Ms. Szabo stated it was her intent to forward a memorandum to Christopher Spadoni, City Council Solicitor, to ask if the personnel matter could be discussed in Executive Session. Ms. Szabo suggested that perhaps Ms. Dolan could write a memorandum to Attorney Spadoni and ask for his ruling.

Ms. Dolan commented she would send a memorandum to Attorney Spadoni to clarify the matter.

Acting President Leeson communicated that Council would welcome an opportunity by Attorney Spadoni to give the Members an update on the Sunshine Law.


Traffic Issues – South Side

Eddie Rodriquez, 436 Pawnee Street, referring to a newspaper article today about a slot casino in the City and in which it was noted that there are 250-270 truck deliveries daily on average to a casino in Nevada, observed there is now congestion problems on the South Side at certain peak hours. Mr. Rodriquez further expressed that when the South Side Greenway project gets underway there will be pedestrians trying to get from one point to the next, and it will certainly have an impact on traffic congestion. He felt that changing two way streets into one way, especially in the Five Points area, would not ease traffic congestion. Mr. Rodriquez said there are not areas on streets where trucks can legally park to load or unload merchandise for local businesses. Mr. Rodriquez pointed out that, as he has stated in the past, traffic lights can be synchronized to possibly avoid congestion, and stressed he does not see any of this happening whatsoever. Mr. Rodriquez requested that something be done at Williams Street and East Fourth Street because as one travels down the hill motorists are held up at the traffic light.

City Acquisition of Property – Five Points Area

Mr. Rodriquez recalled he had noted that owners were interested in selling their properties at the Five Points area such as Bethlehem Transmission, and asked is the City interested in trying to buy the property so that the area can be widened.

Mayor Callahan replied the City explored the option but the cost of purchasing the property versus the benefit for traffic management at the intersection was determined not to be favorable, so the City is not currently interested in the property at its current price.

Fire Department – Overtime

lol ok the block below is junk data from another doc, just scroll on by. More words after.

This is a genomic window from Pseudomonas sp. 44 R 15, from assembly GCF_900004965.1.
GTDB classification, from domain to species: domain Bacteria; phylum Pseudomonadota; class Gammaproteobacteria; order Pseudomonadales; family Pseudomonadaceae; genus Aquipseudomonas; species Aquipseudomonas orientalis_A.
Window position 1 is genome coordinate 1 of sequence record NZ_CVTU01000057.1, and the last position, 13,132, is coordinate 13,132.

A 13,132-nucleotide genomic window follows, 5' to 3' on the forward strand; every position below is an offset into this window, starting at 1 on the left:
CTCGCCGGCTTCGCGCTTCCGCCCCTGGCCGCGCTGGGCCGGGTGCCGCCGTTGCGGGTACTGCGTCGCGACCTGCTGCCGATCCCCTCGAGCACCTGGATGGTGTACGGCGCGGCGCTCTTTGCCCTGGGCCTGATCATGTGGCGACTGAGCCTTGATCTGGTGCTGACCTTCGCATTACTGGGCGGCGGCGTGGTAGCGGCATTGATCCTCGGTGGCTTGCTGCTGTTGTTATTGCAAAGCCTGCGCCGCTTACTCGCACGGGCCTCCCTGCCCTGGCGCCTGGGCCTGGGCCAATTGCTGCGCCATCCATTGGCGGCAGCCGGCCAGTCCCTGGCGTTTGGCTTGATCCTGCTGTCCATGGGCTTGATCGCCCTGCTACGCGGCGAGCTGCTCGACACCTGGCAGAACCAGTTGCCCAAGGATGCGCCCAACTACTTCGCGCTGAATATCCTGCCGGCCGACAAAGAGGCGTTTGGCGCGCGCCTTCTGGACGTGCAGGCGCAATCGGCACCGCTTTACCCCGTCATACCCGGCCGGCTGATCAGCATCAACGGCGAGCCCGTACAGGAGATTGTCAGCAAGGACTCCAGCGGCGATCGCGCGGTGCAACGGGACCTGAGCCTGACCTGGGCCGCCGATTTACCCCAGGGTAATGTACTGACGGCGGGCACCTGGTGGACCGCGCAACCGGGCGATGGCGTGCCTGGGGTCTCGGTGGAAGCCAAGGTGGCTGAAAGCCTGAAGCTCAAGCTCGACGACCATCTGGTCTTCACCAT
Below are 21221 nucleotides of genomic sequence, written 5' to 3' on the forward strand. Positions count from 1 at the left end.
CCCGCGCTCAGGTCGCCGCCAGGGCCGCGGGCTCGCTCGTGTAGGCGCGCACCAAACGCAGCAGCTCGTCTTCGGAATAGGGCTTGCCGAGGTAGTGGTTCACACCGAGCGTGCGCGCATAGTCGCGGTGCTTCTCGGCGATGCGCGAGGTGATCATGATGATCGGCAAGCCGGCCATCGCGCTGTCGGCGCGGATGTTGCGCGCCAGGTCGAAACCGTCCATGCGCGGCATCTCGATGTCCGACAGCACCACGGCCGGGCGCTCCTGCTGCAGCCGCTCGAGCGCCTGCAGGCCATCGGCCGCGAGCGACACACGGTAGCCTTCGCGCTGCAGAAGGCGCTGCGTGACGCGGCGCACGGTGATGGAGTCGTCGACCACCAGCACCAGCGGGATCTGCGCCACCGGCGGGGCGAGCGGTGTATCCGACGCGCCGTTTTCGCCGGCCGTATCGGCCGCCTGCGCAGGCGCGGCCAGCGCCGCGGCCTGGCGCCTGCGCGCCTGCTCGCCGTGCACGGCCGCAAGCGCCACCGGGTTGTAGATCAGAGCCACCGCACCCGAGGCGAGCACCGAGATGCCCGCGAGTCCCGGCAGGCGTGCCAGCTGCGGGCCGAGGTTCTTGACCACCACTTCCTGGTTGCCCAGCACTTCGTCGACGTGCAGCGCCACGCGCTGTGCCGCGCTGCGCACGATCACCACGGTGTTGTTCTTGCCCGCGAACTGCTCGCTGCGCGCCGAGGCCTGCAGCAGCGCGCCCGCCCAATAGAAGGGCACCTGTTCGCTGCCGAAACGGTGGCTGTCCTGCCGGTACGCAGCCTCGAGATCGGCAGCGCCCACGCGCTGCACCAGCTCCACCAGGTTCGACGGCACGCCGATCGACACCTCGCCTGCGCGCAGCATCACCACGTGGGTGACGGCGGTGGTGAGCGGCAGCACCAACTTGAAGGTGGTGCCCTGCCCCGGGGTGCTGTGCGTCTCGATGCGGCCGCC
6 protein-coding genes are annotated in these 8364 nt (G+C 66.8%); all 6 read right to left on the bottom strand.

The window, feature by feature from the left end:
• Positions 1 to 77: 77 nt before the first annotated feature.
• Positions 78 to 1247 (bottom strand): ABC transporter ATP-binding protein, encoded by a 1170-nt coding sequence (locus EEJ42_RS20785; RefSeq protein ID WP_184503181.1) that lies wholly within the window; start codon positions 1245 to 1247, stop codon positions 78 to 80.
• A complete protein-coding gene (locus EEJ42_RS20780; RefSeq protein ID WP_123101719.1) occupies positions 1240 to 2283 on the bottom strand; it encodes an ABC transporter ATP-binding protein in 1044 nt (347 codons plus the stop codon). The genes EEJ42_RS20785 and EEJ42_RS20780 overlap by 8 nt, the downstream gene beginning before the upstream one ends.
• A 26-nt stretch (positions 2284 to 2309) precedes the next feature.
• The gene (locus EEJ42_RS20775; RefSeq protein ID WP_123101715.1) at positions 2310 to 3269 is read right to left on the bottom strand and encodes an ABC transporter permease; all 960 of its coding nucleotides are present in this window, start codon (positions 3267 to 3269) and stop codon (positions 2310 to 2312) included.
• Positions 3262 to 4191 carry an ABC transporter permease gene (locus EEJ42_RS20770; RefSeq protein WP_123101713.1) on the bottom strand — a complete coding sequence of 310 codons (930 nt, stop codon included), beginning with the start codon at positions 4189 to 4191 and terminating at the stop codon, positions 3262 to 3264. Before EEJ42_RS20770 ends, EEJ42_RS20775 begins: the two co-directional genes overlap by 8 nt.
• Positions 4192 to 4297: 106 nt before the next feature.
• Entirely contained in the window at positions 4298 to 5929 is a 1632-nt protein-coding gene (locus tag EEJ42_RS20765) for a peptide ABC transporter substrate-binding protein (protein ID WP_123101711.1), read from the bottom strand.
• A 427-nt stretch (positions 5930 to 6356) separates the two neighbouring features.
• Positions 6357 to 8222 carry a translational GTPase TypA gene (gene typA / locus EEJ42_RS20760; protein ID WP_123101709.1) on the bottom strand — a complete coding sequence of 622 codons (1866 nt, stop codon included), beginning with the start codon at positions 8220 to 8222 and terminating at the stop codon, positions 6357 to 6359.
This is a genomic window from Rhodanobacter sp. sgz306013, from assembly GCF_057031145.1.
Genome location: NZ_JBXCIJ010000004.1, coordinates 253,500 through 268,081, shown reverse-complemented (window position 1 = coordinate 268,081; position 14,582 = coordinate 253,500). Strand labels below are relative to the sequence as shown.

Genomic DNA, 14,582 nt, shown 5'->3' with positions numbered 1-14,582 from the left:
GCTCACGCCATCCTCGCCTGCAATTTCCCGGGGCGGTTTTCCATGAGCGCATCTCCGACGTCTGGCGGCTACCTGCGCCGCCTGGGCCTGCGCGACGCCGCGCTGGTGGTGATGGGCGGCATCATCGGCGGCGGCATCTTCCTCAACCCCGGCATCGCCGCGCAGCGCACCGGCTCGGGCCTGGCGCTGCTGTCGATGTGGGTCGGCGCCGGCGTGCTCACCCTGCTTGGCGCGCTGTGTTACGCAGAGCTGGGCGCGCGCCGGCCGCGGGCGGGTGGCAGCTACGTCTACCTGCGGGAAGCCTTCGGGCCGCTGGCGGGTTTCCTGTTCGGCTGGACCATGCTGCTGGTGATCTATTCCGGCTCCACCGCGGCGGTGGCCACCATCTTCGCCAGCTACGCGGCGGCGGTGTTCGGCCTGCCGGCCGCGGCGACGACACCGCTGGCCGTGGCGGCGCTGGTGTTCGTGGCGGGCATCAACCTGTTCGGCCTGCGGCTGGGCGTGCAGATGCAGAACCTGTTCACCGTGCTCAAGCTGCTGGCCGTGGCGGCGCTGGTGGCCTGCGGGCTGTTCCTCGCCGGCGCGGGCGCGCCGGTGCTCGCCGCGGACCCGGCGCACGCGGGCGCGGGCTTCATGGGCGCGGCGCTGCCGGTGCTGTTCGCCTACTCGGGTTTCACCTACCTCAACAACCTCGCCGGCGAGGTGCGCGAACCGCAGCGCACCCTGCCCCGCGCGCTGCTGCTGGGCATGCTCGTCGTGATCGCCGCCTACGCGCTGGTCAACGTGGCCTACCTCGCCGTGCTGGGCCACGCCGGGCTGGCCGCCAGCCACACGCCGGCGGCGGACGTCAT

William Scheirer, 1890 Eaton Avenue, informed the assembly he recently had a conversation with a firefighter who wishes not to be identified. The firefighter told Mr. Scheirer that a lot of the firefighters were behind Jeffrey LeCompte when he said on December 20, 2005 that only one person was allowed to help after Hurricane Katrina and who was paid $7,000 by FEMA for two weeks’ work including overtime. Mr. Scheirer related the individual worked 240 hours overtime in two weeks, and added to 80 hours of regular time, the total is 320 hours worked in two weeks or an average of 22 hours and 51 minutes each day. Mr. Scheirer remarked even if the 240 hours were all overtime it would still be over 17 hours per day. The firefighter, who also told Mr. Scheirer there are relatively few firefighters who abuse overtime, had some suggestions for reducing overtime. Mr. Scheirer explained the firefighter suggested that a note from a doctor working for the City be supplied for sick days “to lessen the likelihood of any sweetheart deals between doctors and firefighters,” and that a note could be required after two days rather than three. In addition, a note could be required for the third instead of fourth occurrence. Mr. Scheirer, saying that the force behind overtime is the conflict among the number of firefighters, the minimum staffing of 20 firefighters per shift, and leave time, queried how likely is it that all of the fire vehicles will need to be staffed by 20 firefighters. Mr. Scheirer wondered how much could be lost if one less vehicle were staffed and there were more reliance on neighboring communities. Mr. Scheirer thought there should be a study of substituting more regional cooperation for one less vehicle manned in Bethlehem, perhaps savings hundreds of thousands of dollars each year.